I’m lucky that I grew up in a sporting family and a household that encourages risk-taking. Optimism for the future seems to run in our DNA. My coaching, however, has brought me into contact with many young women who don’t have such hope. A lack of opportunity and a lack of confidence often goes hand-in-hand for those from socially deprived backgrounds.
In recent years, the most rewarding part of my job is not the wins for the team, but the individual wins for the team members. It’s particularly rewarding to help women from disadvantaged backgrounds find the confidence to back themselves, when no one else will, by giving them a sense of belonging within the team.
Record national unemployment levels were recently announced in the UK – half a million young people aren’t in employment, education or training. Many continue to believe that the unemployed are intentionally avoiding opportunities, but the truth is many of them lack the confidence or mental resilience to put themselves forward for these chances.
That’s why I’m so proud to be backing a new youth coaching initiative led by Suntory Beverage & Food, the makers of Lucozade Sport, which is aiming to help 16 to 24-year-olds unlock their potential. The Coach the Coaches initiative aims to boost the confidence and improve the employment prospects of young people through peer-to-peer mentoring in sport.
This kind of mentoring isn’t about older people lecturing young people, but rather about local communities with an authentic understanding of local challenges, providing inspiring examples to their peers.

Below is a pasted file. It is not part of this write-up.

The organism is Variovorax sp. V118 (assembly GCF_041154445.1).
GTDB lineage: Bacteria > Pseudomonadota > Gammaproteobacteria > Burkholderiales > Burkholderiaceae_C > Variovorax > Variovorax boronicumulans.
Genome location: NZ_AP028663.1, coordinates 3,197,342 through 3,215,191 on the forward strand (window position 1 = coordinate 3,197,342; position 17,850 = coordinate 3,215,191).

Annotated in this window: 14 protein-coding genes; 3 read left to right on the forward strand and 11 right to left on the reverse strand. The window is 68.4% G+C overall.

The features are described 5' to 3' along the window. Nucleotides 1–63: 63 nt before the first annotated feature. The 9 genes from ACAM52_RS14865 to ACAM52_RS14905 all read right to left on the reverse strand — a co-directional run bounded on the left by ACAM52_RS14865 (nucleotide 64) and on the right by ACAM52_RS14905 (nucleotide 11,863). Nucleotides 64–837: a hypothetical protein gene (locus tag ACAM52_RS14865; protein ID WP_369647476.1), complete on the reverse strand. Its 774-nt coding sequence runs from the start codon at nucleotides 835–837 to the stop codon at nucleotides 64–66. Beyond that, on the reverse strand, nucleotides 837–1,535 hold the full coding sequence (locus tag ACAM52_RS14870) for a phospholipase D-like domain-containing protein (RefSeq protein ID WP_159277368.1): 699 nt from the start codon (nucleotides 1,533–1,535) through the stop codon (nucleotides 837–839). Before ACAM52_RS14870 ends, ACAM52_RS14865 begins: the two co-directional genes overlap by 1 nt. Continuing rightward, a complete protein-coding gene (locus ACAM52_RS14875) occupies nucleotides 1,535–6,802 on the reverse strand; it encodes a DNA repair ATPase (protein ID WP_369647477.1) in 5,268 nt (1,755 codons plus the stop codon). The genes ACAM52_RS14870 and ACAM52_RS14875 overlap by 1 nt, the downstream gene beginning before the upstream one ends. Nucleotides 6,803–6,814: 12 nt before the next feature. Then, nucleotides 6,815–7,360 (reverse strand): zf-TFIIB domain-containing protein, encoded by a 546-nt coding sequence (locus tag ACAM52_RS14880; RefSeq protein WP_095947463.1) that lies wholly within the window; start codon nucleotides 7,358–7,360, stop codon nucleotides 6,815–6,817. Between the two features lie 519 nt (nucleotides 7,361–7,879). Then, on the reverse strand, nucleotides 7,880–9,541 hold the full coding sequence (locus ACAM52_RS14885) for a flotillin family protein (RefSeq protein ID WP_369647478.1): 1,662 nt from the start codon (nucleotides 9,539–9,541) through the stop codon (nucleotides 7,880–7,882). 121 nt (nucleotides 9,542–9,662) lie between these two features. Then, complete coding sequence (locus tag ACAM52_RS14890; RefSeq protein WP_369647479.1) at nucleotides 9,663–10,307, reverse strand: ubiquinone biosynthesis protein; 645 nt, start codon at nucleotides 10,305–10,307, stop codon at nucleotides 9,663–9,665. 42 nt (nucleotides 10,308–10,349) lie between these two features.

The initiative is the result of a three-year study by Leeds Beckett University with 10,000 young people who were provided with sports coaching. The findings are startling – almost three-quarters (74 per cent) of those who took part in the activity boosted their career prospects. As a result of the programme, 4,000 young people went on to volunteer in their local communities, and more than 2,300 achieved accreditation in vocationally recognised qualifications.
In the majority of young adults I’ve met through my coaching career, whether it’s been during my own role as the former coach of the England netball team or more recently with Manchester Thunder, mental wellbeing is vastly improved when they feel safe. Reservations in both sport and life, especially from young women, can come from a lack of self-confidence – peer-to-peer coaching with a mentor young people can relate to can improve confidence levels.
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I strongly believe that physical activity creates a safe space, even if it is just for an hour each week, where young people can enjoy and challenge themselves without fear. This effect only grows when there are figures of authority in sport that individuals can trust.
Sports clubs should also consider smaller group sizes – especially in more populated or male-dominated sports such as football. Smaller group sizes can enhance the outcomes for young women and increase retention rates.
I’m excited that peer-to-peer coaching like Coach the Coaches and increased representation amongst Britain’s sports coaches has a real chance to help 16 to 24-year-olds improve their life outcomes. I encourage you to think beyond today’s youth unemployment figures as just another statistic, and consider real people with plenty of untapped potential.
Tracey Neville MBE is the performance operations director at Manchester Thunder and former England netball coach
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